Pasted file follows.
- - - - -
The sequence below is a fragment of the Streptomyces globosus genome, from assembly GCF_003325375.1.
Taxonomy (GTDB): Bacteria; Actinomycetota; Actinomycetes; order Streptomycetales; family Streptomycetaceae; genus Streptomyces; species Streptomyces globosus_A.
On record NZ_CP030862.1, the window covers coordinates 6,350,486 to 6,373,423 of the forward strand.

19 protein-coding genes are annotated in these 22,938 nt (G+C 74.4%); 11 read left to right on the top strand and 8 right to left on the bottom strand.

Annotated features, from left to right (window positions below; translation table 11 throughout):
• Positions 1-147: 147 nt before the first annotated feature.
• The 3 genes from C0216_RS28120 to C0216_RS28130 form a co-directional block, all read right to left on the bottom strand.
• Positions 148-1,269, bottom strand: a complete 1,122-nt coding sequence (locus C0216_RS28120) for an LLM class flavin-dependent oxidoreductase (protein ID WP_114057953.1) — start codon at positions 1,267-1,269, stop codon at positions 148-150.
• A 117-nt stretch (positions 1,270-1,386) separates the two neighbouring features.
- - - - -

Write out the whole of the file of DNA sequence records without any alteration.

The sequence below is a fragment of the Streptomyces globosus genome, from assembly GCF_003325375.1.
Taxonomy (GTDB): Bacteria; Actinomycetota; Actinomycetes; order Streptomycetales; family Streptomycetaceae; genus Streptomyces; species Streptomyces globosus_A.
On record NZ_CP030862.1, the window covers coordinates 6,350,486 to 6,373,423 of the forward strand.

19 protein-coding genes are annotated in these 22,938 nt (G+C 74.4%); 11 read left to right on the top strand and 8 right to left on the bottom strand.

Annotated features, from left to right (window positions below; translation table 11 throughout):
• Positions 1-147: 147 nt before the first annotated feature.
• The 3 genes from C0216_RS28120 to C0216_RS28130 form a co-directional block, all read right to left on the bottom strand.
• Positions 148-1,269, bottom strand: a complete 1,122-nt coding sequence (locus C0216_RS28120) for an LLM class flavin-dependent oxidoreductase (protein ID WP_114057953.1) — start codon at positions 1,267-1,269, stop codon at positions 148-150.
• A 117-nt stretch (positions 1,270-1,386) separates the two neighbouring features.